Gilbert’s arguments fall flat. But the main thrust of the article revolves around pushing the state government bureaucrats to stop the project.

It would be a big mistake for PennEast to think the conditional approval it received from Federal Energy Regulatory Commission (FERC) means their pipeline will be built, said New Jersey Conservation Foundation (NJ Conservation) and other opponents of the dangerous and costly project today.

"It's just the beginning. New Jersey doesn't need or want this damaging pipeline, and has the power to stop it when it faces a more stringent state review," said Tom Gilbert, campaign director, New Jersey Conservation Foundation (NJ Conservation).

The U.S. Second Circuit Court of Appeals recently upheld a decision by the New York State Department of Environmental Conservation (NYSDEC) to deny a key water permit for the proposed Constitution gas pipeline that had been approved by FERC, effectively halting its construction. Very recently, FERC itself confirmed the State's right to make such a determination by refusing to allow Constitution pipeline to proceed given the state's denial.

Those are the first three paragraphs. It’s all about “the power to stop it”. And that really gets to the heart of the motive of people lake Gilbert and organizations like the New Jersey Conservation Foundation. “Conservation”—of what? Of nature. From what? Of man’s building of industrial projects. Don’t be fooled by quack statements like “commitments to reduce greenhouse gas emissions and move New Jersey to 100 percent clean energy,” which appears near the end of Gilbert’s Star-Ledger print version of the article. As it stands now, so-called “clean energy”, usually solar and wind, provides only a tiny fraction of our energy, and for good reason: It is unreliable and cannot satisfy the massive energy needs of our industrial progress.

And that’s the point. Environmentalists’ like the NJCF seek to conserve nature from human industrial development—meaning, they don’t care about human well-being. Reduce greenhouse gas emissions? Hydraulic fracturing (fracking) reduces greenhouse gas emissions because it is replacing coal through price competition. Nuclear and hydroelectric release no greenhouse gases. Yet, environmentalists oppose them all. If they were primarily concerned about the climate from a human life perspective, they would embrace all three. But of course, Environmentalists don’t oppose climate change. They oppose only human activity that contributes to, or may contribute to, climate change.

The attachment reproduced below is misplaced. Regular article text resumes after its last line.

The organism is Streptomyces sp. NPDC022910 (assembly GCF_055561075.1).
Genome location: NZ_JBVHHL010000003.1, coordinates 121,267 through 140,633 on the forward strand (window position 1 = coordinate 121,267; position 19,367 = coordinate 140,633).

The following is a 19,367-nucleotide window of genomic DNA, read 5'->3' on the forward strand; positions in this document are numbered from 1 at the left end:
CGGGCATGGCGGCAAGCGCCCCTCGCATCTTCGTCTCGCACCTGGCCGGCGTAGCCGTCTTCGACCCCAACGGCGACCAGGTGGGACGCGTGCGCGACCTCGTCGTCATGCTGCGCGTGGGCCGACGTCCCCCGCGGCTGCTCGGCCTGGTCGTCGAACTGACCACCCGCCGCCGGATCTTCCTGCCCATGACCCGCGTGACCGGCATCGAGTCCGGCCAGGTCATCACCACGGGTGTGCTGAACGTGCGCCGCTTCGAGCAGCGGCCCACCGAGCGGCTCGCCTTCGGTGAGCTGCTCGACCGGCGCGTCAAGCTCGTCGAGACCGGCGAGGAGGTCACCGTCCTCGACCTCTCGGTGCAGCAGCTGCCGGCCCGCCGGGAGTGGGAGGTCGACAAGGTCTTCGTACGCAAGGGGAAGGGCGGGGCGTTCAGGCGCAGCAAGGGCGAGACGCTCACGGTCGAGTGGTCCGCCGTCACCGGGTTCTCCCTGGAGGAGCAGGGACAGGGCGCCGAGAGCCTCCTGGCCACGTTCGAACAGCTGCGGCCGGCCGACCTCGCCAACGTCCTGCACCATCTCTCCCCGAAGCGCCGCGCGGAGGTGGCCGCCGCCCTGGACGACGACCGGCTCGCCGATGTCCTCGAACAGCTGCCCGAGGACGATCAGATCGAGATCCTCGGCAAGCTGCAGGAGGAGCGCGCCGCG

Thank God for profit-seeking energy companies like the PennEast company. Environmentalists love to oppose new pipelines on the ground that they are “not needed?” But if not for the existing network of pipelines, our lives would be miserable, or non-existent. And if not for the farsighted willingness of today’s energy builders to invest in new infrastructure to meet future energy needs, we won’t have the plentiful, affordable, reliable energy that we so much take for granted today. There are “serious risks” and “threats” in every human life-advancing project. But those can be ameliorated. The benefits far outweigh the risks—that is, if human well-being is the standard. The anti-pipeline activists who use so much energy (both literally and figuratively) trying to stop this pipeline, and their passive supporters, should keep that in mind.


* That governmental pipeline approvals are accompanied by grants of eminent domain power to the builders complicates matters for those of us who defend fossil fuel pipelines against the anti-pipeline jihadists. But this is not an argument against pipelines. It is an argument against eminent domain. See my link below.

** Having gotten approval from FERC, PennEast has begun filing eminent domain notices, according to Jon Hurdle for NJ Spotlight. NJCF purports to defend the property rights of people like Jacqueline Evans, whose 6.5 acre Organic-certified farm is threatened. But would the Environmentalist organization be defending her if an “endangered species” was discovered on her property?

Related Reading:

PennEast Pipeline Objections Don’t Add Up

Eminent Domain: The Dark Side of Pipelines

The ‘Jihad on Pipelines,’ New Jersey Front

PennEast Pipeline Objections Don’t Add Up

Tuesday, March 6, 2018

Gorsuch, Legal Abortion, and ‘Access’

The Left’s great fear is that if conservatives get their way in the courts, women will lose their right to reproductive freedom.

But, as usual, the Left has no clue what rights are. Here is an excerpt from a U.S. News article titled Gorsuch Is Not an Abortion Crusader, AP Review Finds: